Media note: Runyan can be reached at or via Liz Knight (see below). Schulman can be reached at (919) 515-9016 or

Injury Prevention Research Center contact: Liz Knight, (919) 843-1472,
UNC News Services contact: Patric Lane, (919) 962-8596,
NC State News Services contact: Matt Shipman, (919) 515-6386,

Matt Shipman | Newswise Science News
Further information:

More articles from Studies and Analyses:

nachricht Rutgers-led innovation could spur faster, cheaper, nano-based manufacturing
14.02.2018 | Rutgers University

nachricht New study from the University of Halle: How climate change alters plant growth
12.01.2018 | Martin-Luther-Universität Halle-Wittenberg

All articles from Studies and Analyses >>>

The most recent press releases about innovation >>>

Die letzten 5 Focus-News des innovations-reports im Überblick:

Im Focus: Locomotion control with photopigments

Researchers from Göttingen University discover additional function of opsins

Animal photoreceptors capture light with photopigments. Researchers from the University of Göttingen have now discovered that these photopigments fulfill an...

Im Focus: Surveying the Arctic: Tracking down carbon particles

Researchers embark on aerial campaign over Northeast Greenland

On 15 March, the AWI research aeroplane Polar 5 will depart for Greenland. Concentrating on the furthest northeast region of the island, an international team...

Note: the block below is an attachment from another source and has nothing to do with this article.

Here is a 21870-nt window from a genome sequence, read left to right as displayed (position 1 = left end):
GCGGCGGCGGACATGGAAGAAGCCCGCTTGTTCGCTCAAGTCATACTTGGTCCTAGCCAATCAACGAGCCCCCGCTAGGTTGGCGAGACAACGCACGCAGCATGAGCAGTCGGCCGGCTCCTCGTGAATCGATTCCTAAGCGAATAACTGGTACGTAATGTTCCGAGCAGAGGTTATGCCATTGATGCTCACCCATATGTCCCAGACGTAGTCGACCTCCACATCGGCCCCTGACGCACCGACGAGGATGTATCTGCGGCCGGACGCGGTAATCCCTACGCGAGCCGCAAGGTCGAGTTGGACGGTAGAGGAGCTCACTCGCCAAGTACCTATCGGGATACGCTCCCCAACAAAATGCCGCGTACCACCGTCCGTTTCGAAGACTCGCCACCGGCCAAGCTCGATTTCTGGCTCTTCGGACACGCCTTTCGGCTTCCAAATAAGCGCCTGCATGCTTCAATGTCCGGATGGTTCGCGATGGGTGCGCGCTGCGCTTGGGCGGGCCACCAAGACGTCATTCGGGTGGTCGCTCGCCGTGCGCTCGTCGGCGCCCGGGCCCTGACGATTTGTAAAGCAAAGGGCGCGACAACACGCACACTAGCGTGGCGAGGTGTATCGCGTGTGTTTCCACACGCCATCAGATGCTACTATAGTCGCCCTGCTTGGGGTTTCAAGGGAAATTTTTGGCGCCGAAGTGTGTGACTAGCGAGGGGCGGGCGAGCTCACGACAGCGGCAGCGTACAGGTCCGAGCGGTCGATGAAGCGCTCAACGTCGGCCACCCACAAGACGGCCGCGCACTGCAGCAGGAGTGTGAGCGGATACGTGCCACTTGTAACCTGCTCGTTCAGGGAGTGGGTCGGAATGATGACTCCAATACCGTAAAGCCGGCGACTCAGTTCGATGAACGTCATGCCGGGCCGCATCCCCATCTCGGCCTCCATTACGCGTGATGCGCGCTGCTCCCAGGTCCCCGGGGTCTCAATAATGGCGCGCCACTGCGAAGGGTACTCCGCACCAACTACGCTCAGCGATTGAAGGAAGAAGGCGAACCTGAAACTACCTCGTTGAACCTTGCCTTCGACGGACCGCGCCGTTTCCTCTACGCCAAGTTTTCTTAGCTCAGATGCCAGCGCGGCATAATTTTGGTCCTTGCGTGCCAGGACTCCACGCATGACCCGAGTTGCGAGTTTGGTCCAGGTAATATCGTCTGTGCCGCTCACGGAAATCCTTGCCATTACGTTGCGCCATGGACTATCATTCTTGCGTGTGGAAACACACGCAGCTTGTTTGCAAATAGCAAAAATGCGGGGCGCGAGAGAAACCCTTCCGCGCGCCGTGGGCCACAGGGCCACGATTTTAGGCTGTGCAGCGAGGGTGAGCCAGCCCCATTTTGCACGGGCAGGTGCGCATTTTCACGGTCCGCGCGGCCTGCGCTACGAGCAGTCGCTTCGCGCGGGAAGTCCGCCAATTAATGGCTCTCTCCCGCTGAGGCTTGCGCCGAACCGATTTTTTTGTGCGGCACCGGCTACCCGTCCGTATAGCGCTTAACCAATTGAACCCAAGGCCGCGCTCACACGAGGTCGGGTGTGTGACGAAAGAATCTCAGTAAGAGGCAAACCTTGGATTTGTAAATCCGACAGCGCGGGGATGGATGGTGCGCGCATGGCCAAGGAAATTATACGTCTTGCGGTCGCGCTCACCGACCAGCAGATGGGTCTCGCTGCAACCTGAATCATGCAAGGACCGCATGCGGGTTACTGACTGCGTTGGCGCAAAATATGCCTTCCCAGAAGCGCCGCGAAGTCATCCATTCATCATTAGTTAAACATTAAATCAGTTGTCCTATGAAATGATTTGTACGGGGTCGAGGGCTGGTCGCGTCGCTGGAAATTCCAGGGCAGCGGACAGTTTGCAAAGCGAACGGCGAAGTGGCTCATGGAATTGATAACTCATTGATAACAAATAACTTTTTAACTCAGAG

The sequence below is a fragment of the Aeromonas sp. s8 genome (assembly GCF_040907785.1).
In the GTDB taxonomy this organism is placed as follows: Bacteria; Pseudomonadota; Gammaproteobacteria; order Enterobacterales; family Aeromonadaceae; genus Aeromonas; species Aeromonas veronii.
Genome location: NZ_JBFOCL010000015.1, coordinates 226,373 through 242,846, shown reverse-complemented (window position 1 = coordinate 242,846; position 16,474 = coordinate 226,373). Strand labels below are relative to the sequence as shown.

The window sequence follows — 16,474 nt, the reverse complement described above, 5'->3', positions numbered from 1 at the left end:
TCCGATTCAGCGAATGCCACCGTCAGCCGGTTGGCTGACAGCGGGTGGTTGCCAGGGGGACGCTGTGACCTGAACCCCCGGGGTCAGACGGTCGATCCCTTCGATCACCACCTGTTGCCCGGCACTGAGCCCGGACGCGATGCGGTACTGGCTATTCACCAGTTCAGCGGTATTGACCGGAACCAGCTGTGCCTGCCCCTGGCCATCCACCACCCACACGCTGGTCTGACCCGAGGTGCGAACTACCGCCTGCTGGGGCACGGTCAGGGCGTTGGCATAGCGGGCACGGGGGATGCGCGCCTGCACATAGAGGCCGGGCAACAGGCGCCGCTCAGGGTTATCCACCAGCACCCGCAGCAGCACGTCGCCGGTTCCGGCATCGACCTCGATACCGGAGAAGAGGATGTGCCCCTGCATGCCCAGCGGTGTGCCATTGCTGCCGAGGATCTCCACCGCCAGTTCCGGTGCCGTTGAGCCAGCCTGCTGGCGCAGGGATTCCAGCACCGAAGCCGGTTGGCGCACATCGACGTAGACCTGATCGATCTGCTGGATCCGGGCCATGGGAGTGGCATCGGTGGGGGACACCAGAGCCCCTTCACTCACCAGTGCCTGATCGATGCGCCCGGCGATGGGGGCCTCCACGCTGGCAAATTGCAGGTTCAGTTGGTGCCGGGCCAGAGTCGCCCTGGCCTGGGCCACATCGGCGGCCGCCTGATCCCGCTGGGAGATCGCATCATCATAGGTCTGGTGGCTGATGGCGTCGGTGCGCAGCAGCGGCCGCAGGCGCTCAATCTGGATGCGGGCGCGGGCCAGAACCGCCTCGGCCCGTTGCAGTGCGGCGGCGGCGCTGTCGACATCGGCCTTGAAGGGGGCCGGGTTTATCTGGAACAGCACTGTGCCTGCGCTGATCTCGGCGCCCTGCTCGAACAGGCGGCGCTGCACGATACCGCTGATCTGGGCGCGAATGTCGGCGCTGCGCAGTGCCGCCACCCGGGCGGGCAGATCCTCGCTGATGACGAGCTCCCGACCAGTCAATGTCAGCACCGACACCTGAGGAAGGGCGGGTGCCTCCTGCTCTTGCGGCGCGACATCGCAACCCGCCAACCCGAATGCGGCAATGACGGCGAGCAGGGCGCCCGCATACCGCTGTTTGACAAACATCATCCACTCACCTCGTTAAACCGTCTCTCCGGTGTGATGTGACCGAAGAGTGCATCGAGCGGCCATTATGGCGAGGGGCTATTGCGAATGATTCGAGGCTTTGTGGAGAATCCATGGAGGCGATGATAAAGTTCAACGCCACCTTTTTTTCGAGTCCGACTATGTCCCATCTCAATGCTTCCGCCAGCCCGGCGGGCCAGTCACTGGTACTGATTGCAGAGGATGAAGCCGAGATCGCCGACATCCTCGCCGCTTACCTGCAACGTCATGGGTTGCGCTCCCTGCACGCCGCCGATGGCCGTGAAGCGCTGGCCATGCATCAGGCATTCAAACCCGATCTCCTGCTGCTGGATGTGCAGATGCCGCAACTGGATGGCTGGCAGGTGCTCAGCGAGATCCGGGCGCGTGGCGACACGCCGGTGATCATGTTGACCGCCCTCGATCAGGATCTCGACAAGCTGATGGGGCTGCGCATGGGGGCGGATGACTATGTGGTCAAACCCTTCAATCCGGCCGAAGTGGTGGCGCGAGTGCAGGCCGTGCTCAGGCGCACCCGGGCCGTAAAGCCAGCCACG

Im Focus: Unique Insights into the Antarctic Ice Shelf System

Data collected on ocean-ice interactions in the little-researched regions of the far south

The world’s second-largest ice shelf was the destination for a Polarstern expedition that ended in Punta Arenas, Chile on 14th March 2018. Oceanographers from...

Im Focus: ILA 2018: Laser alternative to hexavalent chromium coating

At the 2018 ILA Berlin Air Show from April 25–29, the Fraunhofer Institute for Laser Technology ILT is showcasing extreme high-speed Laser Material Deposition (EHLA): A video documents how for metal components that are highly loaded, EHLA has already proved itself as an alternative to hard chrome plating, which is now allowed only under special conditions.

When the EU restricted the use of hexavalent chromium compounds to special applications requiring authorization, the move prompted a rethink in the surface...

Im Focus: Radar for navigation support from autonomous flying drones

At the ILA Berlin, hall 4, booth 202, Fraunhofer FHR will present two radar sensors for navigation support of drones. The sensors are valuable components in the implementation of autonomous flying drones: they function as obstacle detectors to prevent collisions. Radar sensors also operate reliably in restricted visibility, e.g. in foggy or dusty conditions. Due to their ability to measure distances with high precision, the radar sensors can also be used as altimeters when other sources of information such as barometers or GPS are not available or cannot operate optimally.

Drones play an increasingly important role in the area of logistics and services. Well-known logistic companies place great hope in these compact, aerial...

All Focus news of the innovation-report >>>



Industry & Economy
Event News

Ultrafast Wireless and Chip Design at the DATE Conference in Dresden

16.03.2018 | Event News

International Tinnitus Conference of the Tinnitus Research Initiative in Regensburg

13.03.2018 | Event News

International Virtual Reality Conference “IEEE VR 2018” comes to Reutlingen, Germany

08.03.2018 | Event News

Latest News

Wandering greenhouse gas

16.03.2018 | Earth Sciences

'Frequency combs' ID chemicals within the mid-infrared spectral region

16.03.2018 | Physics and Astronomy

Biologists unravel another mystery of what makes DNA go 'loopy'

16.03.2018 | Life Sciences

Science & Research
Overview of more VideoLinks >>>